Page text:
Saturday, June 11, 2011
Continuing my work on the Pure Python port, I did a small amount of profiling with the outstanding runsnakerun to determine what was bogging it down. As expected, the slow speed of Python's math operations -- and especially the matrix and vector operations -- were the major bottleneck.
Having said that, it would appear that there's very little I can do for the Pure Python port to speed it up. If you followed the previous post, you'll know that I tried PyPy (it works after a large number of iterations) and Cython (faster, but still not so great). I considered using some library like NumPy to get its matrix and vector functionality, but including such a massive library just for this tiny physics library just felt wrong.
I stumbled upon quite a few matrix and vector C extensions for Python, notably Casey Duncan's excellent Planar project. However, there were always issues with all of the ones I found: not supporting tuples in place of vector and matrix types, immutable vectors (though this can be a good thing for other projects which don't expect it), and just the general headache of requiring restructuring all of the pypybox2d code that already relies on vector and matrix classes with certain properties and functions. [side-note: were it not for this project, I would definitely be using the Planar library.]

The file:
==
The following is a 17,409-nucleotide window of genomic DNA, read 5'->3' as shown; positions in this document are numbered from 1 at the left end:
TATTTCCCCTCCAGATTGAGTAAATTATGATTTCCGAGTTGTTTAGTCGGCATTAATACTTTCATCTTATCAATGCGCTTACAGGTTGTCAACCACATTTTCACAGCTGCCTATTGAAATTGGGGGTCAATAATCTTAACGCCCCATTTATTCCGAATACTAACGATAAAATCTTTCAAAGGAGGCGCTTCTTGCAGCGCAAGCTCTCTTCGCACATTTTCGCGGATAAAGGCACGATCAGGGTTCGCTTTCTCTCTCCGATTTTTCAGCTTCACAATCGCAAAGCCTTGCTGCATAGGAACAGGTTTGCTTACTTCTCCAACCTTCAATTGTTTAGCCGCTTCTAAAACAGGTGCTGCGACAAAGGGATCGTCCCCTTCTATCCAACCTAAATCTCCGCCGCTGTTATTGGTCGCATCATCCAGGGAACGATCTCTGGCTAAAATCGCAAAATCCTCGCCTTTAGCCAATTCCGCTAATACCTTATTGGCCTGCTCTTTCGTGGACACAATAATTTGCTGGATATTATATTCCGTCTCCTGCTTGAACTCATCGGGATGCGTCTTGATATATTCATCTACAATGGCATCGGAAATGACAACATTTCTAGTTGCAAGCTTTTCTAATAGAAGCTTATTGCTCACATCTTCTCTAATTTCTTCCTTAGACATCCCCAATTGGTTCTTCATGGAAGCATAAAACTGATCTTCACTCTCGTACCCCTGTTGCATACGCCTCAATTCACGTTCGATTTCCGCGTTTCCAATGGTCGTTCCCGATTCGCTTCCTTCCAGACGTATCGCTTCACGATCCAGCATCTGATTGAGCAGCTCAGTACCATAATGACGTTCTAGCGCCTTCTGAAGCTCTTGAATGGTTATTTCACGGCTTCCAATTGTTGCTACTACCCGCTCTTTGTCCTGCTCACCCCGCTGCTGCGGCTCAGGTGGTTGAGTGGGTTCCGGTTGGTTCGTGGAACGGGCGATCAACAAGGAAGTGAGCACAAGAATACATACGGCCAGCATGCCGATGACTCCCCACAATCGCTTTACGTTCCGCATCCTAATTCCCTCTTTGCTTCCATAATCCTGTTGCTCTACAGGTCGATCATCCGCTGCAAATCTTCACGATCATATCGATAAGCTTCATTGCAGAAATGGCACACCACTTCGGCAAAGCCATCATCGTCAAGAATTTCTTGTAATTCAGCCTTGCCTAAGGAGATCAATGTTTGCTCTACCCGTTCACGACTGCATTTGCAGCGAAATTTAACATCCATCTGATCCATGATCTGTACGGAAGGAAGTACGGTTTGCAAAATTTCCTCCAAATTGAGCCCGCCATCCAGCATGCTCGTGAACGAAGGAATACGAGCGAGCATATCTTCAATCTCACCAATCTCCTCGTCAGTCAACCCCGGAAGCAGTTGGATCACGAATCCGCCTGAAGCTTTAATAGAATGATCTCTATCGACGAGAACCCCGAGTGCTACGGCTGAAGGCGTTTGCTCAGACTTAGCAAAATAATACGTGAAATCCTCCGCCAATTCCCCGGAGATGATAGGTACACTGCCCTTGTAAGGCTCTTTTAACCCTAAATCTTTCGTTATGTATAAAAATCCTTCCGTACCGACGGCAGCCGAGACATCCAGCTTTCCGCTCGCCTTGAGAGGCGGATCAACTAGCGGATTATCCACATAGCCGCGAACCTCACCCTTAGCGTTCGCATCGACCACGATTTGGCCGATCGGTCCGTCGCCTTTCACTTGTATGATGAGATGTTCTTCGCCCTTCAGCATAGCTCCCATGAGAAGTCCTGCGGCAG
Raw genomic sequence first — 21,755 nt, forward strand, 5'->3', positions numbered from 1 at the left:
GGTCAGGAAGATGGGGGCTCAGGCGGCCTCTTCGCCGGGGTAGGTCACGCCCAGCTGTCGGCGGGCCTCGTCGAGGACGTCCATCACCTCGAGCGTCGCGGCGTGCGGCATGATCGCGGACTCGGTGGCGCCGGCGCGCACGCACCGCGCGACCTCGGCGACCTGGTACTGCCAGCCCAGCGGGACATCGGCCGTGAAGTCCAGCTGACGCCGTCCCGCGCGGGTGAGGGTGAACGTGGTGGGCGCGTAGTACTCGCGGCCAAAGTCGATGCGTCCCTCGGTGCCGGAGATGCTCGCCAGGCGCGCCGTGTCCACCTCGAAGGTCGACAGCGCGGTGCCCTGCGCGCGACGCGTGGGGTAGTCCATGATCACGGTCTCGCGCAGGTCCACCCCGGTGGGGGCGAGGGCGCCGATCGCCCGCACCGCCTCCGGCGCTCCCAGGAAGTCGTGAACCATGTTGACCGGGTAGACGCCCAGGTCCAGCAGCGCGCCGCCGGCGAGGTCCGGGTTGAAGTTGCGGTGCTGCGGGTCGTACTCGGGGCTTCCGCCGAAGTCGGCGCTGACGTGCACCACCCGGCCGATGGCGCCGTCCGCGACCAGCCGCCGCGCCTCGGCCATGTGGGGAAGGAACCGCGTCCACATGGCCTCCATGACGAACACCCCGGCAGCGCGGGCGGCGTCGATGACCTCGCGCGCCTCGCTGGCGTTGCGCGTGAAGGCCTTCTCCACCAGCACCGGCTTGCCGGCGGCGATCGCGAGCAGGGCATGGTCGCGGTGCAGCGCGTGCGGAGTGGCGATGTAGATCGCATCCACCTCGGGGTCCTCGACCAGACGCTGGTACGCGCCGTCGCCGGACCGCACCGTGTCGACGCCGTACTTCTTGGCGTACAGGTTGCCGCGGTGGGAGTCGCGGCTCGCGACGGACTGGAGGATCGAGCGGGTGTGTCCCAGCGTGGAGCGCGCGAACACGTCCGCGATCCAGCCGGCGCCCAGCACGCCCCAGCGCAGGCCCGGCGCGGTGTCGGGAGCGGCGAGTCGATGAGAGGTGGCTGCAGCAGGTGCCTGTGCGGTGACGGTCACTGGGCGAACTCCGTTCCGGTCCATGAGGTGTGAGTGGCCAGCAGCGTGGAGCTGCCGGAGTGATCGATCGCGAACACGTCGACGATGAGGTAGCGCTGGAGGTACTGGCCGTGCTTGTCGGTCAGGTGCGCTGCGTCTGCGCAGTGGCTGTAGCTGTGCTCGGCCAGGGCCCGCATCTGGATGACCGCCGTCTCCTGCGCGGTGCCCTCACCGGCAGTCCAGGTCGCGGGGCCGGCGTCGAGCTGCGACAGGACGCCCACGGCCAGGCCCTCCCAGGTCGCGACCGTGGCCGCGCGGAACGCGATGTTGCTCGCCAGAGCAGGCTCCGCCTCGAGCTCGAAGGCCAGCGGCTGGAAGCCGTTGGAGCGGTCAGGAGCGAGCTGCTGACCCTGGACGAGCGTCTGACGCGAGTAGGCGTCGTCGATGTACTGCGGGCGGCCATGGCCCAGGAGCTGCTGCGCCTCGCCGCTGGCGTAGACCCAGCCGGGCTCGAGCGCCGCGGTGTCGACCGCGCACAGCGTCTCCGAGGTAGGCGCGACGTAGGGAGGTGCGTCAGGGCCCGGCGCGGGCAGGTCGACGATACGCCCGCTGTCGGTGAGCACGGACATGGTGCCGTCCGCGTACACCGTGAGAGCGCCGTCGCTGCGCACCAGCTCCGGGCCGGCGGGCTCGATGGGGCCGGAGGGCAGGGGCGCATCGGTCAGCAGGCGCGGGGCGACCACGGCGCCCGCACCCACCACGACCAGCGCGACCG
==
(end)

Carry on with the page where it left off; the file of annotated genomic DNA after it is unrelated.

In short, and for better or worse, I re-invented the wheel, creating pure C extensions for the Vec2, Mat22, Transform, and AABB types (should be compatible with Python 2.5~3.2, but let me know your results). Performance significantly improved (sorry, I don't have any benchmarks right now -- but run any of the testbed tests and you'll feel it). Most of the testbed tests run "fast enough". Exceptions include the pyramid and vertical stack ones, which have altogether too many contacts, and the solver gets very slow.
After adding pickling support for the above classes, I then really wanted to give multiprocessing a go. I made a simple test with a set of processes dedicated to doing shape distance calculations (i.e., consumers). I passed in thousands and thousands of shapes and transforms, and it properly generated the results. Unfortunately, comparing it to the single process version, regardless of the number of input sets, the multi-process version was on the order of 10-50x (!) slower -- not even including the time it took to start the processes. All of the overhead, presumably from synchronization and pickling the objects to pass between processes is just too expensive. It looks as if this will not be a viable option for a real-time physics engine.
Now, where to go from here? I'm stumped -- err, I mean -- I'm open to suggestions!